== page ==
That means, all the fancy particle effects you can unofficially enable today still require some tweaking from both artistical and technical standpoint – that means, visual look of the effects is not yet final, and performance or stability problems may occur.

Thus, if you missed the Beta and want to know what to expect from GPU PhysX in Planetside 2 – go ahead, take a sneak peak.

But we highly not recommend you to leave the “forced” PhysX effects enabled for everyday use – just wait till they will be ready, as such unfineshed feature may give you a false impression of the final content.

Similar suggestion from SOE:

We do plan to reintroduce these portions of PhysX (saying there isn’t any is actually incorrect) at a near future date. These are currently being tested to ensure smooth gameplay. In the interim we don’t advise making these changes for an optimum experience.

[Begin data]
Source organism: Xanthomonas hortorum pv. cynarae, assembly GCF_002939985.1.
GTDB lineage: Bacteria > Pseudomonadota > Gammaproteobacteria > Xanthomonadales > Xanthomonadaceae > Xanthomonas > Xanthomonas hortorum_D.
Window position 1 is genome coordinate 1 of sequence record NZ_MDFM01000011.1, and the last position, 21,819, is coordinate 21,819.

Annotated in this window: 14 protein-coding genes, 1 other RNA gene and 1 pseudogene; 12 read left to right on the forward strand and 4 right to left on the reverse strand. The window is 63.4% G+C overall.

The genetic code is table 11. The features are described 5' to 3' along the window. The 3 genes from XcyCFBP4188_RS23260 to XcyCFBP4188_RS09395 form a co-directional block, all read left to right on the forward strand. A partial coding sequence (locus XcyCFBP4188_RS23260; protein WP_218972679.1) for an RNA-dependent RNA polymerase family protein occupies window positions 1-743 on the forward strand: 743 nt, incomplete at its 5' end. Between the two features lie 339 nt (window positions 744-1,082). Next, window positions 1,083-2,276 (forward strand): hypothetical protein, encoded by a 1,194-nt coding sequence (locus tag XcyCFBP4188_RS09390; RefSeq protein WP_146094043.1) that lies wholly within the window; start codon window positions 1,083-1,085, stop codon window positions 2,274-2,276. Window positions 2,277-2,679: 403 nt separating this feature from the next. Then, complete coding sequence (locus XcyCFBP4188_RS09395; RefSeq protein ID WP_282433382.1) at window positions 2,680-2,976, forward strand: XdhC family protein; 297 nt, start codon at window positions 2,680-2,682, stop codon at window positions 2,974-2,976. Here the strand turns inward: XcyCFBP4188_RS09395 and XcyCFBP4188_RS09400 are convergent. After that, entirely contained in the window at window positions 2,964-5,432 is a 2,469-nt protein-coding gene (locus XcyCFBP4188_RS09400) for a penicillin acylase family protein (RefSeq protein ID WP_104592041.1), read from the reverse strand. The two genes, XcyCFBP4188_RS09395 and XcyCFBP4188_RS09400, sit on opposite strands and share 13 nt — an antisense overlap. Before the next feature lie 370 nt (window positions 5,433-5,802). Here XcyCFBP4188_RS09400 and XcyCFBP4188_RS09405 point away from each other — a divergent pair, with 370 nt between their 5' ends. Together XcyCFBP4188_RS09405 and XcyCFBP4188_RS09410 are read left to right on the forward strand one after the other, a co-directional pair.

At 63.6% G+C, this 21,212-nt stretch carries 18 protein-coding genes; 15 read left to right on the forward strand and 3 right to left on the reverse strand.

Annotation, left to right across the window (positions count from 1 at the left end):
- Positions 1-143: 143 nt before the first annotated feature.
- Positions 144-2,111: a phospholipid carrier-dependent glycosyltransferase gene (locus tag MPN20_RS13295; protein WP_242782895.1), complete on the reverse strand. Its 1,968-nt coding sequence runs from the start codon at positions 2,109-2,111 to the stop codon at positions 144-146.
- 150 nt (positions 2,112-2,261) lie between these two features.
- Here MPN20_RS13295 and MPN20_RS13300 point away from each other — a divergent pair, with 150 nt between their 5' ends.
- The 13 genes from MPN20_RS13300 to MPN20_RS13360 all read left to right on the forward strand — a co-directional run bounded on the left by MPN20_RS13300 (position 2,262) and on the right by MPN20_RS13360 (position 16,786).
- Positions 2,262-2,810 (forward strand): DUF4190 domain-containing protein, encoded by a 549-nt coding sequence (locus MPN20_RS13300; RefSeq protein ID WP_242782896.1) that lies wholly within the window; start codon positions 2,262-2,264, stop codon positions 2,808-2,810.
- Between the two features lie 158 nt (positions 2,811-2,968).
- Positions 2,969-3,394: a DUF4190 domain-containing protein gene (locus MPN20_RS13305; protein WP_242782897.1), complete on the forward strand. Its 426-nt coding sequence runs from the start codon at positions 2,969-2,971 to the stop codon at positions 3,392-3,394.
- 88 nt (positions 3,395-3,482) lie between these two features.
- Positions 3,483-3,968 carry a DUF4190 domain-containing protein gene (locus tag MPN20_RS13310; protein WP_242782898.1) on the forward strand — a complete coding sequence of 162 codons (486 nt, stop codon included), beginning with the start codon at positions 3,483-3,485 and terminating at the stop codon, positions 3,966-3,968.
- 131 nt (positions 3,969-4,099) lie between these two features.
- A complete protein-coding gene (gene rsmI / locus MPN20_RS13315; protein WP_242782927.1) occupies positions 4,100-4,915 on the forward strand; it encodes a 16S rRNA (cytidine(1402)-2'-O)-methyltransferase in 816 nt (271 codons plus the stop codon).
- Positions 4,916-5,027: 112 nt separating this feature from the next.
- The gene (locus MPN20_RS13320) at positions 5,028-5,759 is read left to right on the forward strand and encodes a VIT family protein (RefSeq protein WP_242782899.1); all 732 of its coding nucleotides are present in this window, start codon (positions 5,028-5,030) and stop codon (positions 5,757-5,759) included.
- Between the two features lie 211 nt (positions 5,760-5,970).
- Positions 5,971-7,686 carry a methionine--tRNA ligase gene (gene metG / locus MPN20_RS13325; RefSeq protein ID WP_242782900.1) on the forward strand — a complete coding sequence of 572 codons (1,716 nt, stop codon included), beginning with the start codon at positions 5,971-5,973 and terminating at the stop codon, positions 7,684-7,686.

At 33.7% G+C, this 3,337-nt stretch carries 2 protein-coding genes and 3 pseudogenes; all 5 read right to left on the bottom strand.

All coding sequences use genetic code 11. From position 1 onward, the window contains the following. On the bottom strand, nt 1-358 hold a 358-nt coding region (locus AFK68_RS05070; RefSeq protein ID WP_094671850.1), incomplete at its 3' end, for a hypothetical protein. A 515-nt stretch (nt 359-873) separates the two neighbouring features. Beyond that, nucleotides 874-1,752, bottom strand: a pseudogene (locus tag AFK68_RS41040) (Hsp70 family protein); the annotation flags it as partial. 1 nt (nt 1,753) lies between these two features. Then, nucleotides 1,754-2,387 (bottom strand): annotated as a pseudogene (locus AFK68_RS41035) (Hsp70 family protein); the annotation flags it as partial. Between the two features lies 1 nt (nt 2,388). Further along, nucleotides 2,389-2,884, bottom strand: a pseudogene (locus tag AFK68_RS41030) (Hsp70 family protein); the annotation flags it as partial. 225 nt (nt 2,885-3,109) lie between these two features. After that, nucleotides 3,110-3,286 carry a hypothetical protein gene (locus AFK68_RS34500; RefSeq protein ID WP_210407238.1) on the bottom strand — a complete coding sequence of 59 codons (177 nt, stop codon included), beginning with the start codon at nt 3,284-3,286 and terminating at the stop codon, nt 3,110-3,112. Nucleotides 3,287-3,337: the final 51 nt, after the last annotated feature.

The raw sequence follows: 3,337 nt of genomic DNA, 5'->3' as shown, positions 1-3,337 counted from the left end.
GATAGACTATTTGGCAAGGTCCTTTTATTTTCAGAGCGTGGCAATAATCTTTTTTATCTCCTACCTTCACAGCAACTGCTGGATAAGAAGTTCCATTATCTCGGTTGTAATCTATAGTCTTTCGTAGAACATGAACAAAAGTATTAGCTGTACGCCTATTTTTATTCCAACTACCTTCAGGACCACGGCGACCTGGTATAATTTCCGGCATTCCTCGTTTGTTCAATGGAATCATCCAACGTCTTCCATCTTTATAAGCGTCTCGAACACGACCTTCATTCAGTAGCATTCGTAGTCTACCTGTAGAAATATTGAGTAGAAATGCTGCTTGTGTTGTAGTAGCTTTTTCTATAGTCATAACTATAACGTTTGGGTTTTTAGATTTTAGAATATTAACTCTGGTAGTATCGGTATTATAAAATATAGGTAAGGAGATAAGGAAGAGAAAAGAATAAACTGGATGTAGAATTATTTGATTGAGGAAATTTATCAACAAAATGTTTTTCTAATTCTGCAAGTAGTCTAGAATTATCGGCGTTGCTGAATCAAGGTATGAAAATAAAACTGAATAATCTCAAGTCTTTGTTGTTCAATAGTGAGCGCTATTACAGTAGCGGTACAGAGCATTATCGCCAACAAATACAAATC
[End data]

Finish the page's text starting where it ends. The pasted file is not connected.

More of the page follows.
Written by Zogrim

February 12th, 2013 at 8:12 pm

Posted in PhysX Games

Tagged with , , ,

GPU PhysX effects will appear in Rise of the Triad

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As revealed in a recent developer video blog, Rise of the Triad title, remake of the original 1995’s Rise of the Triad game, will offer support for GPU accelerated PhysX effects.

Unreal Engine 3 powered remake is developed by a company called Interceptor Entertainment and is slated for release on PC in 2013 via Steam.

As showcased in the production diary (at 3:00), PhysX effects will at least include physical particles (impact chunks and debris, standart stuff) and destructible environments (probably, APEX based).

Be sure to check game’s website -  RiseoftheTriad.net – for more information.